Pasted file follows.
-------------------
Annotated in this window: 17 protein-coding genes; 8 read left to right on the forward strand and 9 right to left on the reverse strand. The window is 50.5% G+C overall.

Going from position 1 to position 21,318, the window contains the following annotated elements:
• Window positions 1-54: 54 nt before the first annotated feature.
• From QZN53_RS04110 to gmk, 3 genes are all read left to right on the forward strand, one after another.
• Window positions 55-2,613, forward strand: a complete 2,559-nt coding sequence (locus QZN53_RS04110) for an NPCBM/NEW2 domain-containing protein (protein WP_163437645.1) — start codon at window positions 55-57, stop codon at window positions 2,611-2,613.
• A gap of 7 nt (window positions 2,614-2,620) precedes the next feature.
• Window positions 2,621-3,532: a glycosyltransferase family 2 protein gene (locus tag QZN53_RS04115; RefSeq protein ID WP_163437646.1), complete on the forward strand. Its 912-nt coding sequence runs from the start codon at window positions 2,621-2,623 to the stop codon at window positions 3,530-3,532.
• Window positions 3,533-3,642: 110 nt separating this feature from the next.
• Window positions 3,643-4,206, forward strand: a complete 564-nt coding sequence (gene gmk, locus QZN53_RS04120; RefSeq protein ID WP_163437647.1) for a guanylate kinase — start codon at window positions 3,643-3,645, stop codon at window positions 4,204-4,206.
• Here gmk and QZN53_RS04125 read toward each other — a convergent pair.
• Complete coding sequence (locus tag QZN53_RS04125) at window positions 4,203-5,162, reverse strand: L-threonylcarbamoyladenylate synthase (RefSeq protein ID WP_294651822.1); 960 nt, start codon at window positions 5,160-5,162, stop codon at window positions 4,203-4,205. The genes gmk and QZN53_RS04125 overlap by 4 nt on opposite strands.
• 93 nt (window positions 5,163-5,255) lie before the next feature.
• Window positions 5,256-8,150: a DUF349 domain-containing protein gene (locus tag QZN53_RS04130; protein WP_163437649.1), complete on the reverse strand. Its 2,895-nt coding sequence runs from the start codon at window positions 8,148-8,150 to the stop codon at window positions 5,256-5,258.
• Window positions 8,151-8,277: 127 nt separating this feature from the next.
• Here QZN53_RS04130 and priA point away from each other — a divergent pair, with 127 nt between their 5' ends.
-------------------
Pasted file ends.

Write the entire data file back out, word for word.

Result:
Annotated in this window: 17 protein-coding genes; 8 read left to right on the forward strand and 9 right to left on the reverse strand. The window is 50.5% G+C overall.

Going from position 1 to position 21,318, the window contains the following annotated elements:
• Window positions 1-54: 54 nt before the first annotated feature.
• From QZN53_RS04110 to gmk, 3 genes are all read left to right on the forward strand, one after another.
• Window positions 55-2,613, forward strand: a complete 2,559-nt coding sequence (locus QZN53_RS04110) for an NPCBM/NEW2 domain-containing protein (protein WP_163437645.1) — start codon at window positions 55-57, stop codon at window positions 2,611-2,613.
• A gap of 7 nt (window positions 2,614-2,620) precedes the next feature.
• Window positions 2,621-3,532: a glycosyltransferase family 2 protein gene (locus tag QZN53_RS04115; RefSeq protein ID WP_163437646.1), complete on the forward strand. Its 912-nt coding sequence runs from the start codon at window positions 2,621-2,623 to the stop codon at window positions 3,530-3,532.
• Window positions 3,533-3,642: 110 nt separating this feature from the next.
• Window positions 3,643-4,206, forward strand: a complete 564-nt coding sequence (gene gmk, locus QZN53_RS04120; RefSeq protein ID WP_163437647.1) for a guanylate kinase — start codon at window positions 3,643-3,645, stop codon at window positions 4,204-4,206.
• Here gmk and QZN53_RS04125 read toward each other — a convergent pair.
• Complete coding sequence (locus tag QZN53_RS04125) at window positions 4,203-5,162, reverse strand: L-threonylcarbamoyladenylate synthase (RefSeq protein ID WP_294651822.1); 960 nt, start codon at window positions 5,160-5,162, stop codon at window positions 4,203-4,205. The genes gmk and QZN53_RS04125 overlap by 4 nt on opposite strands.
• 93 nt (window positions 5,163-5,255) lie before the next feature.
• Window positions 5,256-8,150: a DUF349 domain-containing protein gene (locus tag QZN53_RS04130; protein WP_163437649.1), complete on the reverse strand. Its 2,895-nt coding sequence runs from the start codon at window positions 8,148-8,150 to the stop codon at window positions 5,256-5,258.
• Window positions 8,151-8,277: 127 nt separating this feature from the next.
• Here QZN53_RS04130 and priA point away from each other — a divergent pair, with 127 nt between their 5' ends.